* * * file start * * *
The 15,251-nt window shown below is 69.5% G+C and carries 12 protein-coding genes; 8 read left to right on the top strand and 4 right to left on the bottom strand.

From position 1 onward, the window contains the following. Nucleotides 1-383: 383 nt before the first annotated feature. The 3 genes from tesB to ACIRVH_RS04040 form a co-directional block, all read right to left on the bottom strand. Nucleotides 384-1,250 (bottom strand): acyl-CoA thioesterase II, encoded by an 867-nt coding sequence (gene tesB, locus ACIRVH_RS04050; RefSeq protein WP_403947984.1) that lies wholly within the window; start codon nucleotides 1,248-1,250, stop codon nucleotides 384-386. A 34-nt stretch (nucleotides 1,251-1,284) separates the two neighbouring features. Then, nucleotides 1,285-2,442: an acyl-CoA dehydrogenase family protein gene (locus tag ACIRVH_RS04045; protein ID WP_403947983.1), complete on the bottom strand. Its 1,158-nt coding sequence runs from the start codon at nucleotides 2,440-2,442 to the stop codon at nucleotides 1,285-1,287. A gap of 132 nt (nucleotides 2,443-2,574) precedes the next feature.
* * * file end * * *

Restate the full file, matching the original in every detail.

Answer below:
The 15,251-nt window shown below is 69.5% G+C and carries 12 protein-coding genes; 8 read left to right on the top strand and 4 right to left on the bottom strand.

From position 1 onward, the window contains the following. Nucleotides 1-383: 383 nt before the first annotated feature. The 3 genes from tesB to ACIRVH_RS04040 form a co-directional block, all read right to left on the bottom strand. Nucleotides 384-1,250 (bottom strand): acyl-CoA thioesterase II, encoded by an 867-nt coding sequence (gene tesB, locus ACIRVH_RS04050; RefSeq protein WP_403947984.1) that lies wholly within the window; start codon nucleotides 1,248-1,250, stop codon nucleotides 384-386. A 34-nt stretch (nucleotides 1,251-1,284) separates the two neighbouring features. Then, nucleotides 1,285-2,442: an acyl-CoA dehydrogenase family protein gene (locus tag ACIRVH_RS04045; protein ID WP_403947983.1), complete on the bottom strand. Its 1,158-nt coding sequence runs from the start codon at nucleotides 2,440-2,442 to the stop codon at nucleotides 1,285-1,287. A gap of 132 nt (nucleotides 2,443-2,574) precedes the next feature.